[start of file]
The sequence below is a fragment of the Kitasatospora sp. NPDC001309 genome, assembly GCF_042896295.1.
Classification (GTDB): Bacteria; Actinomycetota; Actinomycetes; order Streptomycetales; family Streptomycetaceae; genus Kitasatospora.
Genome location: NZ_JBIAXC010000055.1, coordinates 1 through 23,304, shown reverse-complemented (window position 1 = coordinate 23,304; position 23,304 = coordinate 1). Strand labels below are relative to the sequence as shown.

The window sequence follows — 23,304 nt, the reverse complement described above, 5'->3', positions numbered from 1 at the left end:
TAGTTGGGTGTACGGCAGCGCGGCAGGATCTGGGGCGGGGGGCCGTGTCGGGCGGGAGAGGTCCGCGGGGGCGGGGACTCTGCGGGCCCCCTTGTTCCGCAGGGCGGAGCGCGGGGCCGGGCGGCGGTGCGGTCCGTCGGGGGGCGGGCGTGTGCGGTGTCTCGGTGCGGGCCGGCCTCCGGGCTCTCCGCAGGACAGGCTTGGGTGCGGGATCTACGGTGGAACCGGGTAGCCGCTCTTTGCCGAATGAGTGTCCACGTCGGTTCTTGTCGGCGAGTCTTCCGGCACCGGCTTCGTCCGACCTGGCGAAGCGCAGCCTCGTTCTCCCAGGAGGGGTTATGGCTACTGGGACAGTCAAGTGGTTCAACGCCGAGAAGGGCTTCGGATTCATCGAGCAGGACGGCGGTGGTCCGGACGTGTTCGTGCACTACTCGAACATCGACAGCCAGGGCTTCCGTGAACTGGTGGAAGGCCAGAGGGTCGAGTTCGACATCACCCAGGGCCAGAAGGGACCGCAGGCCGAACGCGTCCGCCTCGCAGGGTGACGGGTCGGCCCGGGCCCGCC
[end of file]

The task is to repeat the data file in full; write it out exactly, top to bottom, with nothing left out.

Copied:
The sequence below is a fragment of the Kitasatospora sp. NPDC001309 genome, assembly GCF_042896295.1.
Classification (GTDB): Bacteria; Actinomycetota; Actinomycetes; order Streptomycetales; family Streptomycetaceae; genus Kitasatospora.
Genome location: NZ_JBIAXC010000055.1, coordinates 1 through 23,304, shown reverse-complemented (window position 1 = coordinate 23,304; position 23,304 = coordinate 1). Strand labels below are relative to the sequence as shown.

The window sequence follows — 23,304 nt, the reverse complement described above, 5'->3', positions numbered from 1 at the left end:
TAGTTGGGTGTACGGCAGCGCGGCAGGATCTGGGGCGGGGGGCCGTGTCGGGCGGGAGAGGTCCGCGGGGGCGGGGACTCTGCGGGCCCCCTTGTTCCGCAGGGCGGAGCGCGGGGCCGGGCGGCGGTGCGGTCCGTCGGGGGGCGGGCGTGTGCGGTGTCTCGGTGCGGGCCGGCCTCCGGGCTCTCCGCAGGACAGGCTTGGGTGCGGGATCTACGGTGGAACCGGGTAGCCGCTCTTTGCCGAATGAGTGTCCACGTCGGTTCTTGTCGGCGAGTCTTCCGGCACCGGCTTCGTCCGACCTGGCGAAGCGCAGCCTCGTTCTCCCAGGAGGGGTTATGGCTACTGGGACAGTCAAGTGGTTCAACGCCGAGAAGGGCTTCGGATTCATCGAGCAGGACGGCGGTGGTCCGGACGTGTTCGTGCACTACTCGAACATCGACAGCCAGGGCTTCCGTGAACTGGTGGAAGGCCAGAGGGTCGAGTTCGACATCACCCAGGGCCAGAAGGGACCGCAGGCCGAACGCGTCCGCCTCGCAGGGTGACGGGTCGGCCCGGGCCCGCC